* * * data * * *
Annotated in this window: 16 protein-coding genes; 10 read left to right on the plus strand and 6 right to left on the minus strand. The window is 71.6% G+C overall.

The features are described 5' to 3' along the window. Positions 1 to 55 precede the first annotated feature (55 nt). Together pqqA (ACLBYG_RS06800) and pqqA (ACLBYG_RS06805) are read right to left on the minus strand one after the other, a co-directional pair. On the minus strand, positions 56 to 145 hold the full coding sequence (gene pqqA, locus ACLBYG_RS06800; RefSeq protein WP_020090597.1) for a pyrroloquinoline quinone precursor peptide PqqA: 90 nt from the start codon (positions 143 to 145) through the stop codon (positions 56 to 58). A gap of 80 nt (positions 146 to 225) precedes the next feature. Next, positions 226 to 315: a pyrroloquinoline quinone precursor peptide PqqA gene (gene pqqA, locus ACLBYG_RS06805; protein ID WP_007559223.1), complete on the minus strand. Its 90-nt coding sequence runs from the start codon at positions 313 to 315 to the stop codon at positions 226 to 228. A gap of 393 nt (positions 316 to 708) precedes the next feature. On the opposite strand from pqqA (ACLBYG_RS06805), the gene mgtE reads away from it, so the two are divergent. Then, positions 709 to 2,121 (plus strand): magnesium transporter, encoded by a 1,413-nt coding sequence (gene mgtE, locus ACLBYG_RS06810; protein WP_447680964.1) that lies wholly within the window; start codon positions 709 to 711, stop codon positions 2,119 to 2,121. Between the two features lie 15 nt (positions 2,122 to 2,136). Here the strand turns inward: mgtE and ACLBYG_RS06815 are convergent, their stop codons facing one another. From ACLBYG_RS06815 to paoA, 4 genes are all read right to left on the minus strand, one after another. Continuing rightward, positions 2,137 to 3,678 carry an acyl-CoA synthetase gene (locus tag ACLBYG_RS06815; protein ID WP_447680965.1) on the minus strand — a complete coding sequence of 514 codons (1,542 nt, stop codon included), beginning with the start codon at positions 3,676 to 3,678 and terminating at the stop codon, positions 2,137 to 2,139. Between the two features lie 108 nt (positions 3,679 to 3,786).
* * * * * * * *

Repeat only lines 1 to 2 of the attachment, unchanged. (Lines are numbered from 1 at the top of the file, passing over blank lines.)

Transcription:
Annotated in this window: 16 protein-coding genes; 10 read left to right on the plus strand and 6 right to left on the minus strand. The window is 71.6% G+C overall.

The features are described 5' to 3' along the window. Positions 1 to 55 precede the first annotated feature (55 nt). Together pqqA (ACLBYG_RS06800) and pqqA (ACLBYG_RS06805) are read right to left on the minus strand one after the other, a co-directional pair. On the minus strand, positions 56 to 145 hold the full coding sequence (gene pqqA, locus ACLBYG_RS06800; RefSeq protein WP_020090597.1) for a pyrroloquinoline quinone precursor peptide PqqA: 90 nt from the start codon (positions 143 to 145) through the stop codon (positions 56 to 58). A gap of 80 nt (positions 146 to 225) precedes the next feature. Next, positions 226 to 315: a pyrroloquinoline quinone precursor peptide PqqA gene (gene pqqA, locus ACLBYG_RS06805; protein ID WP_007559223.1), complete on the minus strand. Its 90-nt coding sequence runs from the start codon at positions 313 to 315 to the stop codon at positions 226 to 228. A gap of 393 nt (positions 316 to 708) precedes the next feature. On the opposite strand from pqqA (ACLBYG_RS06805), the gene mgtE reads away from it, so the two are divergent. Then, positions 709 to 2,121 (plus strand): magnesium transporter, encoded by a 1,413-nt coding sequence (gene mgtE, locus ACLBYG_RS06810; protein WP_447680964.1) that lies wholly within the window; start codon positions 709 to 711, stop codon positions 2,119 to 2,121. Between the two features lie 15 nt (positions 2,122 to 2,136). Here the strand turns inward: mgtE and ACLBYG_RS06815 are convergent, their stop codons facing one another. From ACLBYG_RS06815 to paoA, 4 genes are all read right to left on the minus strand, one after another. Continuing rightward, positions 2,137 to 3,678 carry an acyl-CoA synthetase gene (locus tag ACLBYG_RS06815; protein ID WP_447680965.1) on the minus strand — a complete coding sequence of 514 codons (1,542 nt, stop codon included), beginning with the start codon at positions 3,676 to 3,678 and terminating at the stop codon, positions 2,137 to 2,139. Between the two features lie 108 nt (positions 3,679 to 3,786).